Azure taps new Stream Analytics features

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Microsoft will launch a raft of new features for its Azure Stream Analytics platform in preview next week, though you’ll have to wait at least a few weeks for general availability.

Microsoft pitches Azure Stream Analytics as a platform for quickly developing and deploying complex serverless analytics on data streams.

Top of the list of new features is online scaling, which means users no longer have to stop and restart a Stream Analytics job to change the number of Streaming Units allocated to a job. Streaming units represent the amount of compute resources allocated to a job.

As Microsoft puts it, “This builds on the customer promise of long-running mission-critical pipelines that Stream Analytics offers today.”

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Also new is the ability to implement custom deserializers in C#, “which can then be used to de-serialize events received by Azure Stream Analytics.” At the same time, developers can now create Stream Analytics modules that write or reuse custom C# functions and invoke them right in the query through User Defined Functions. Both of these changes will give developers more to play with when dealing with IoT or other edge applications.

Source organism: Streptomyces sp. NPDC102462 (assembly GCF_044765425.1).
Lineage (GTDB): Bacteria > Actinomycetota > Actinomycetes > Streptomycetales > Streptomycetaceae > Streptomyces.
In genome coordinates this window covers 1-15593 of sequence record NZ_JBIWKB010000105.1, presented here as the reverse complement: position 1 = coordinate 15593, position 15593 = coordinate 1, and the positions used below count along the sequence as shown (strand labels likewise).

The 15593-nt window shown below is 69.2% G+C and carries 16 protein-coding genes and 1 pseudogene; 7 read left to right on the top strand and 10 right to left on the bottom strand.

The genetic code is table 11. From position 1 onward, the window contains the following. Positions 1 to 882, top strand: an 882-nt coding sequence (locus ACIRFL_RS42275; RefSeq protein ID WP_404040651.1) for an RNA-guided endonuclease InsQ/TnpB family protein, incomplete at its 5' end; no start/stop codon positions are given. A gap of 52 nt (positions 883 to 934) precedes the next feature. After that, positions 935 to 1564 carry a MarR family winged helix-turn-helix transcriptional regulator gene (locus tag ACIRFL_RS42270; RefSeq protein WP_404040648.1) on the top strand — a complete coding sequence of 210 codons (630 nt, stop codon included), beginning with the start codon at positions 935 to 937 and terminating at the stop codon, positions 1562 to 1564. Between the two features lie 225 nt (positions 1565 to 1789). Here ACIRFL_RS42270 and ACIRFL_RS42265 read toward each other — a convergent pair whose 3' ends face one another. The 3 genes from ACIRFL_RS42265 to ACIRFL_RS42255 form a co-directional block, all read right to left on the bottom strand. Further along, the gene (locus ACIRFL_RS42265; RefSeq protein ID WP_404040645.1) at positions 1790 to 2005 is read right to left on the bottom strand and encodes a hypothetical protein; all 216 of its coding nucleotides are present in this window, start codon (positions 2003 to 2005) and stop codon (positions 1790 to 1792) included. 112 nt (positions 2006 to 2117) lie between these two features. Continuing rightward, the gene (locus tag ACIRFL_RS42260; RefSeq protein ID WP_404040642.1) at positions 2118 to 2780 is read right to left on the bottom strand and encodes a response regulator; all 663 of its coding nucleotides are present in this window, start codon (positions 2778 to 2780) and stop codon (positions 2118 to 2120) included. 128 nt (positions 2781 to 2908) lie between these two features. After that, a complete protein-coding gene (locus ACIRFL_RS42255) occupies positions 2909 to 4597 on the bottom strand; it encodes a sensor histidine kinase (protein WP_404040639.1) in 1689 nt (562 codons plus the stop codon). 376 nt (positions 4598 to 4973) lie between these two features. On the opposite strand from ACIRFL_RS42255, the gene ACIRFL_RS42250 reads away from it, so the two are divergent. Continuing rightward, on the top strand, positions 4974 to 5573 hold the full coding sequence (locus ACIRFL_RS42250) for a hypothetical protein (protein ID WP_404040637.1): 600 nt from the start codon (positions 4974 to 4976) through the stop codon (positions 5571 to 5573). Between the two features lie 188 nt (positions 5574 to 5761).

Other new features include the ability to debug query steps in Visual Studio, and to carry out local testing on live data in Visual Studio code, and the option of of managed identity authentication via PowerBI.

The public preview of all these features will open on November 4, with general availability coming some weeks later.

Looking a little further ahead, Microsoft has pencilled in a public preview of the ability to analyze ingress data from Event Hubs or IoT Hub on Azure Stack, and egress the results to a blob storage or SQL database  in January 2020. 

And if you like playing secret squirrel, you might like to know the company is soliciting signups for a Private Preview for real time scoring courtesy of Azure Machine Learning. The service will be based on custom pre-trained models managed by Azure Machine Learning, and hosted in either Azure Kubernetes Service or Azure Container Instances. Models can be built with a range of Python libraries, including Scikit-learn, PyTorch, TensorFlow, and trained on platforms, including Azure Databricks, Azure Machine Learning Compute, and HD Insight.

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